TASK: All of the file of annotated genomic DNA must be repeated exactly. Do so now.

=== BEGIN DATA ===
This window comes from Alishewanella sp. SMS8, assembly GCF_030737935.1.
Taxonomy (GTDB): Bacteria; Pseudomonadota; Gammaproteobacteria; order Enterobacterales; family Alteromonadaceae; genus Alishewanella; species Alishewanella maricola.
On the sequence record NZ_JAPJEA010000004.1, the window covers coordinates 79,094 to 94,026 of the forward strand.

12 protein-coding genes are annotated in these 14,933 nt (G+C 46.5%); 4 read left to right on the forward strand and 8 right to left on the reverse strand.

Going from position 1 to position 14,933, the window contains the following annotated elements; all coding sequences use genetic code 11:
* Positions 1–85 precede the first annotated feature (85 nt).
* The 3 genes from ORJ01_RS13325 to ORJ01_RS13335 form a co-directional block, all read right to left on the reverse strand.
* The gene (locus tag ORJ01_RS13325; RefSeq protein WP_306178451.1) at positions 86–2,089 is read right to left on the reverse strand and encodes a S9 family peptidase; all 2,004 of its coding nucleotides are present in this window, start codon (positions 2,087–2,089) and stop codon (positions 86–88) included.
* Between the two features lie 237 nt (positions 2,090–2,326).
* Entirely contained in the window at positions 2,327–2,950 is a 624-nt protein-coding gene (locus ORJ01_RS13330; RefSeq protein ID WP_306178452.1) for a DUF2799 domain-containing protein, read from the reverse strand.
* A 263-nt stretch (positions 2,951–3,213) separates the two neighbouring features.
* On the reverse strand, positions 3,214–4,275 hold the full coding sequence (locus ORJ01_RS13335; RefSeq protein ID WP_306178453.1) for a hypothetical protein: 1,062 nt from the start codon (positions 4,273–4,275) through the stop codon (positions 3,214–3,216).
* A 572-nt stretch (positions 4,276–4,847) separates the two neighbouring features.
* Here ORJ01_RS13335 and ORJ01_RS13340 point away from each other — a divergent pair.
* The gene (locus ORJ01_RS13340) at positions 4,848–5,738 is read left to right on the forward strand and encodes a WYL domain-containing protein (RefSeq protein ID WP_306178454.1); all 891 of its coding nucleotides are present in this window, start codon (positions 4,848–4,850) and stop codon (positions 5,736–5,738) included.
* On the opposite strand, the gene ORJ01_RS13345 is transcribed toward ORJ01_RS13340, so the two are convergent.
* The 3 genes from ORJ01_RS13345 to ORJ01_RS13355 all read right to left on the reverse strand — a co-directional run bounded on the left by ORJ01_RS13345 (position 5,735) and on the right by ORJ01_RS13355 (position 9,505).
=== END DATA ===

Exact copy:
This window comes from Alishewanella sp. SMS8, assembly GCF_030737935.1.
Taxonomy (GTDB): Bacteria; Pseudomonadota; Gammaproteobacteria; order Enterobacterales; family Alteromonadaceae; genus Alishewanella; species Alishewanella maricola.
On the sequence record NZ_JAPJEA010000004.1, the window covers coordinates 79,094 to 94,026 of the forward strand.

12 protein-coding genes are annotated in these 14,933 nt (G+C 46.5%); 4 read left to right on the forward strand and 8 right to left on the reverse strand.

Going from position 1 to position 14,933, the window contains the following annotated elements; all coding sequences use genetic code 11:
* Positions 1–85 precede the first annotated feature (85 nt).
* The 3 genes from ORJ01_RS13325 to ORJ01_RS13335 form a co-directional block, all read right to left on the reverse strand.
* The gene (locus tag ORJ01_RS13325; RefSeq protein WP_306178451.1) at positions 86–2,089 is read right to left on the reverse strand and encodes a S9 family peptidase; all 2,004 of its coding nucleotides are present in this window, start codon (positions 2,087–2,089) and stop codon (positions 86–88) included.
* Between the two features lie 237 nt (positions 2,090–2,326).
* Entirely contained in the window at positions 2,327–2,950 is a 624-nt protein-coding gene (locus ORJ01_RS13330; RefSeq protein ID WP_306178452.1) for a DUF2799 domain-containing protein, read from the reverse strand.
* A 263-nt stretch (positions 2,951–3,213) separates the two neighbouring features.
* On the reverse strand, positions 3,214–4,275 hold the full coding sequence (locus ORJ01_RS13335; RefSeq protein ID WP_306178453.1) for a hypothetical protein: 1,062 nt from the start codon (positions 4,273–4,275) through the stop codon (positions 3,214–3,216).
* A 572-nt stretch (positions 4,276–4,847) separates the two neighbouring features.
* Here ORJ01_RS13335 and ORJ01_RS13340 point away from each other — a divergent pair.
* The gene (locus ORJ01_RS13340) at positions 4,848–5,738 is read left to right on the forward strand and encodes a WYL domain-containing protein (RefSeq protein ID WP_306178454.1); all 891 of its coding nucleotides are present in this window, start codon (positions 4,848–4,850) and stop codon (positions 5,736–5,738) included.
* On the opposite strand, the gene ORJ01_RS13345 is transcribed toward ORJ01_RS13340, so the two are convergent.
* The 3 genes from ORJ01_RS13345 to ORJ01_RS13355 all read right to left on the reverse strand — a co-directional run bounded on the left by ORJ01_RS13345 (position 5,735) and on the right by ORJ01_RS13355 (position 9,505).